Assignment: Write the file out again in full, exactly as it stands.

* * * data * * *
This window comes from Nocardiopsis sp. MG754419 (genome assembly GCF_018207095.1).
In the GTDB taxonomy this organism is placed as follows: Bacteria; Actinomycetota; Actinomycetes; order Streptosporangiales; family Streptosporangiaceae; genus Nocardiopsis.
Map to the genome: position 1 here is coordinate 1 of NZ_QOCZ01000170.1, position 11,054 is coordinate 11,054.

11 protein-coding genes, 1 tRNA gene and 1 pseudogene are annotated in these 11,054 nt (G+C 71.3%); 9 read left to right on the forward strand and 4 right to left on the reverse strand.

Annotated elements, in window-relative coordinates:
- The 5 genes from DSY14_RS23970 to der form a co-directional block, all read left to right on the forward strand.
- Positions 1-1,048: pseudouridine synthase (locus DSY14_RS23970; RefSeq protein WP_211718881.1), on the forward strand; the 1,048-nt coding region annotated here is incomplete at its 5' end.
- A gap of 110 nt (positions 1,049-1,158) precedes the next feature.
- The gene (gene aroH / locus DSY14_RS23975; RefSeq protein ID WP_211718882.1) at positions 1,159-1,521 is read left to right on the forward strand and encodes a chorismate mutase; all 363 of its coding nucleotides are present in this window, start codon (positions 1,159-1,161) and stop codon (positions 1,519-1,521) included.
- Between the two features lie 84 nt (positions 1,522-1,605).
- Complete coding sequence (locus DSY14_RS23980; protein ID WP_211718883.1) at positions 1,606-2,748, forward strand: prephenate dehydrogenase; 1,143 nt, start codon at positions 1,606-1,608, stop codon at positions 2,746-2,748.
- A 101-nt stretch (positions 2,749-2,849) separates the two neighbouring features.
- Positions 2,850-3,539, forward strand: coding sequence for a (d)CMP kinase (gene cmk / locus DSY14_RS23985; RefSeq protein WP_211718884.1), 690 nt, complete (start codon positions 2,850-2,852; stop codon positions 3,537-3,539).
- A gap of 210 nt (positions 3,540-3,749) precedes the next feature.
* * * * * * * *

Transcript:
This window comes from Nocardiopsis sp. MG754419 (genome assembly GCF_018207095.1).
In the GTDB taxonomy this organism is placed as follows: Bacteria; Actinomycetota; Actinomycetes; order Streptosporangiales; family Streptosporangiaceae; genus Nocardiopsis.
Map to the genome: position 1 here is coordinate 1 of NZ_QOCZ01000170.1, position 11,054 is coordinate 11,054.

11 protein-coding genes, 1 tRNA gene and 1 pseudogene are annotated in these 11,054 nt (G+C 71.3%); 9 read left to right on the forward strand and 4 right to left on the reverse strand.

Annotated elements, in window-relative coordinates:
- The 5 genes from DSY14_RS23970 to der form a co-directional block, all read left to right on the forward strand.
- Positions 1-1,048: pseudouridine synthase (locus DSY14_RS23970; RefSeq protein WP_211718881.1), on the forward strand; the 1,048-nt coding region annotated here is incomplete at its 5' end.
- A gap of 110 nt (positions 1,049-1,158) precedes the next feature.
- The gene (gene aroH / locus DSY14_RS23975; RefSeq protein ID WP_211718882.1) at positions 1,159-1,521 is read left to right on the forward strand and encodes a chorismate mutase; all 363 of its coding nucleotides are present in this window, start codon (positions 1,159-1,161) and stop codon (positions 1,519-1,521) included.
- Between the two features lie 84 nt (positions 1,522-1,605).
- Complete coding sequence (locus DSY14_RS23980; protein ID WP_211718883.1) at positions 1,606-2,748, forward strand: prephenate dehydrogenase; 1,143 nt, start codon at positions 1,606-1,608, stop codon at positions 2,746-2,748.
- A 101-nt stretch (positions 2,749-2,849) separates the two neighbouring features.
- Positions 2,850-3,539, forward strand: coding sequence for a (d)CMP kinase (gene cmk / locus DSY14_RS23985; RefSeq protein WP_211718884.1), 690 nt, complete (start codon positions 2,850-2,852; stop codon positions 3,537-3,539).
- A gap of 210 nt (positions 3,540-3,749) precedes the next feature.